Lot serves in this story as a kind of foil to Abram. The meek and peaceful Abram takes what is left, whereas Lot, obviously having failed to do a proper survey of the neighborhood, chooses to live in Sodom. This was to prove one of the worst real estate choices in history.
The present chapter closes with God’s solemn asseveration to Abram, promising him the land and the “seed” (verses 14-18). Unfortunately the rich ambivalence of this latter noun (zera‘ in Hebrew, sperma in Greek, semen in Latin) is lost in more recent translations that substitute the politically correct but entirely prosaic “descendents” for “seed” (verses 15-16).
Besides Sodom, two other important Canaanite cities are introduced in this chapter, Bethel (still called Luz at this period — cf. 28:19) and Hebron. Both of these cities will be extremely important in subsequent biblical history, and Abram is credited with making each of them a place of worship (verses 4,18).
Friday, January 14
Matthew 7:21-29: The Sermon on the Mount closes with two more references to the day of judgment (verses 22-23 and 25-27), the motif on which ends each of the five great discourses in Matthew (cf. 10:42; 13:50; 8:35; 25:40). Indeed, throughout Matthew we are never permitted to put from our minds the coming judgment of God.
One can hardly fail to observe a great irony here in verses 22-23. We would think that the ability to prophesy, cast out demons, and work many wonders would qualify among the sorts of “good fruit” by which to recognize a good tree (verses 17-18) . Yet, it is clearly not the case here. Nor does Matthew provide the slightest hint for the resolution of this apparent contradiction. He leaves both perspectives standing in place, side by side.
Just as the “I never knew you” of verse 23 will be repeated to the foolish virgins in chapter 25, the following contrast between prudent or wise person (phronimos) who survives the final judgment and the foolish person (moros)who does not (verses 24-27) will be paralleled by the five prudent or wise virgins (phronimai) and the five foolish virgins (morai) in that same later chapter.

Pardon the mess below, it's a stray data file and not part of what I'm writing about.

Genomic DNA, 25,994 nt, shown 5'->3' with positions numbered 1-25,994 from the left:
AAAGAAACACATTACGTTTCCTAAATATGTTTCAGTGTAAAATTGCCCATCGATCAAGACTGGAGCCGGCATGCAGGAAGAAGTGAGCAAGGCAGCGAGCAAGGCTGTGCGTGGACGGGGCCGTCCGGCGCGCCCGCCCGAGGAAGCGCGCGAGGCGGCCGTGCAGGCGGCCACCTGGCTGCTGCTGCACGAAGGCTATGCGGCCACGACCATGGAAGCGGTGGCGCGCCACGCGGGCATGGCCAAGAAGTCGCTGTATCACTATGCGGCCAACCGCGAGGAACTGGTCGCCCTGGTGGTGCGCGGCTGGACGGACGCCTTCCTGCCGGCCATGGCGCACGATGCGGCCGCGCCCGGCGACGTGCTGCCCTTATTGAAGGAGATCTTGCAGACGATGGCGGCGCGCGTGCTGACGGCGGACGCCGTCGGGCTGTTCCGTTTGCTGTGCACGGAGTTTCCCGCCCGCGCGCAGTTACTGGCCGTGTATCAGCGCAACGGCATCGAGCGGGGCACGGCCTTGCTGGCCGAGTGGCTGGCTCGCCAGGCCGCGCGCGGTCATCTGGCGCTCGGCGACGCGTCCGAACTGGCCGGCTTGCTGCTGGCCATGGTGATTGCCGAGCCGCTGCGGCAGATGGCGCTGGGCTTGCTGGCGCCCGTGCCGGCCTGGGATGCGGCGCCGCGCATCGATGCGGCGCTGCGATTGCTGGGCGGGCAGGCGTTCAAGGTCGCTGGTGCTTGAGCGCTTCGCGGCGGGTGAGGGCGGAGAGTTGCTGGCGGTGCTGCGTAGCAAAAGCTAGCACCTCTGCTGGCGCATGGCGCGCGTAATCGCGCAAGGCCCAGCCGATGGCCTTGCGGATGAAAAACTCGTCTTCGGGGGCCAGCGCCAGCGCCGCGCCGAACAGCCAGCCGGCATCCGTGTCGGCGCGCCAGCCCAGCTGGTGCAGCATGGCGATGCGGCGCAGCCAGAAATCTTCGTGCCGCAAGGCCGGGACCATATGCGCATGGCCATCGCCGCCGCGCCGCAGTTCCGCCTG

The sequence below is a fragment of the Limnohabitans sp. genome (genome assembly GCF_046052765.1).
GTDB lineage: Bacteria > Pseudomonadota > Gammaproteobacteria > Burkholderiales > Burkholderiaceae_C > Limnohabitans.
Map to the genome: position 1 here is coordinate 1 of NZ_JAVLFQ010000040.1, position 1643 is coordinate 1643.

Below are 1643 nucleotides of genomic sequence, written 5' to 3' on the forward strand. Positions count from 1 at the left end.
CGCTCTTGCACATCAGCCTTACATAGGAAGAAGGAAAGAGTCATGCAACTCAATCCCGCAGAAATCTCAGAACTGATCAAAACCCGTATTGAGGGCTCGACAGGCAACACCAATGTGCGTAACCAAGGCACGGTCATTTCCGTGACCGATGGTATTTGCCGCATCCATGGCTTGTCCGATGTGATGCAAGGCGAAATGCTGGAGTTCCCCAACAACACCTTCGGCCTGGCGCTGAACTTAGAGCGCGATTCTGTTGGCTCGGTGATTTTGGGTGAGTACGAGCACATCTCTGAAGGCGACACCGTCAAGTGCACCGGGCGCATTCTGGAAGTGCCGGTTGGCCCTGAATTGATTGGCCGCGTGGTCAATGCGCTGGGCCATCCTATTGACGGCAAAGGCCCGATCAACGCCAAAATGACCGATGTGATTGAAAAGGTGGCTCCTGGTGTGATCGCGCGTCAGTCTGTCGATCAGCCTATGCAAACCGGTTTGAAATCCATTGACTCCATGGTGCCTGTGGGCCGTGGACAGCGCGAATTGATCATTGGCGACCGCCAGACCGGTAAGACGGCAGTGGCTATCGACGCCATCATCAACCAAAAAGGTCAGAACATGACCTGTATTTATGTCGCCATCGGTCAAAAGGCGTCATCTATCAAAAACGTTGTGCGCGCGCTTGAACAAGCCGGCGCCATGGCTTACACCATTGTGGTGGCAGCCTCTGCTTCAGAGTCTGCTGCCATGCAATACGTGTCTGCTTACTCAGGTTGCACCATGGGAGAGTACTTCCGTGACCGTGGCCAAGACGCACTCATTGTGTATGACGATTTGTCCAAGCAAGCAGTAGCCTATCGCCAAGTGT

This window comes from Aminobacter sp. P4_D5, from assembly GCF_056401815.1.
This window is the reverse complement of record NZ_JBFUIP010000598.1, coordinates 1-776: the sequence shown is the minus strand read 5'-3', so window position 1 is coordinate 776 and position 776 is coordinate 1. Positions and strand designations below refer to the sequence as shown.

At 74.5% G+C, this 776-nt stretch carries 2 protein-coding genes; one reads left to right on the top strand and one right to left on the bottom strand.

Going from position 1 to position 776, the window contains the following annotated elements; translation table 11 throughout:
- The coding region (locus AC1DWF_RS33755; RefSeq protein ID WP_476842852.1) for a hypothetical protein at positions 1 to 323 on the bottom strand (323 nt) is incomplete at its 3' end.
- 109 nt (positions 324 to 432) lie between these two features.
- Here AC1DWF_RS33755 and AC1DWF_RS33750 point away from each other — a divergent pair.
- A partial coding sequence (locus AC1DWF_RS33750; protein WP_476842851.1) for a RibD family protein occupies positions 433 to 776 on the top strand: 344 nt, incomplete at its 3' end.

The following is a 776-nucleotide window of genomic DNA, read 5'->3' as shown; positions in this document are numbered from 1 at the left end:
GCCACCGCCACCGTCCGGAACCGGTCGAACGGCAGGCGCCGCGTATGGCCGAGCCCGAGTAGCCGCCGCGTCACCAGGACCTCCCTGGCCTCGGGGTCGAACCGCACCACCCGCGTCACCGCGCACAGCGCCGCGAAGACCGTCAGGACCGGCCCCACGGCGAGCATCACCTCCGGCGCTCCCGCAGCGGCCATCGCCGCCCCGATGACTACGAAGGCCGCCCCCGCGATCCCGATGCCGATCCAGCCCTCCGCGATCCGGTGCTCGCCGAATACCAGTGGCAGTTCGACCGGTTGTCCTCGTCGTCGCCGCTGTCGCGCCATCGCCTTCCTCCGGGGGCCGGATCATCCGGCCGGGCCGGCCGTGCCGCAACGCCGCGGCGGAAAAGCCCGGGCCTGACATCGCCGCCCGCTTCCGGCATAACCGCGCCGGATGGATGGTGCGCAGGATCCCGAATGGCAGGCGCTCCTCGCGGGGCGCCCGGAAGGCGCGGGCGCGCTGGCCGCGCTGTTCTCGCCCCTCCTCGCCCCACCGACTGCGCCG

The reference to the building by a wise man puts the reader in mind of Solomon, remembered in Holy Scripture as both a wise man and a builder. It is the Day of Judgment that will reveal whether or not a man has wisely built on a strong foundation (1 Timothy 6:17-19).
It is important, not only to hear the word of Jesus, but to “do” it (verses 24,26). This verb “to do” (poiein) appears twenty-two times in the Sermon on the Mount.
In contrast to the Jewish scribes, Jesus teaches with “authority.” None of those scribes would ever have pronounced, “but I say unto you.” This same authority (exsousia) of Jesus will be the basis for the teaching of the Church (28:18,20).
Saturday, January 15
Genesis 15: This, the first of two accounts of God’s covenant with Abram, is arguably the more dramatic and colorful. Here we also find two expressions appearing for the first time in Holy Scripture: (1) “the word of the Lord came to . . .” (verse 1), and (2) Abram “believed (’aman) in the Lord, and He accounted it to him for righteousness” (verse 6). That first expression will be especially prominent the Bible’s prophetic literature, and the second, which introduces the theme of righteousness by faith in God’s promise, will dominate much of the New Testament, particularly the Pauline corpus. Indeed, St. Paul wrote the first commentary on this verse in Romans 4:1-5.
At this point in the story, Abram is not called upon to do anything. He is summoned simply to live by trust in God’s promising word. Eventually, of course, he will be called upon to do certain things, but the important point that St. Paul sees in this passage is that already, before he has done anything, Abram is called righteous.
From this fact St. Paul argues that godly righteousness consists radically in that profound trust in God known in the Bible as faith. This faith is now explicitly spoken of for the first time in Holy Scripture. Here we discern the importance of Genesis 15 for Christian theology.
This is why Abraham is called “our father” in faith; his faith stands at the door of the history of salvation. For St. Paul Abraham’s righteousness, prior to the works of the Mosaic covenant, became the point of departure for examining the Christian’s relationship to the Law of Moses, which was one of the most difficult and practical questions raised in New Testament times. For example, it was important to St. Paul that Abraham, at this point in the story, has not yet received the command to be circumcised (Romans 4:9-12); that command will not come until Chapter 17. That is to say, Abraham was declared righteous before circumcision. Paul will appeal to this sequence to prove that believers need not be circumcised. The importance of this argument in Christian history cannot be exaggerated.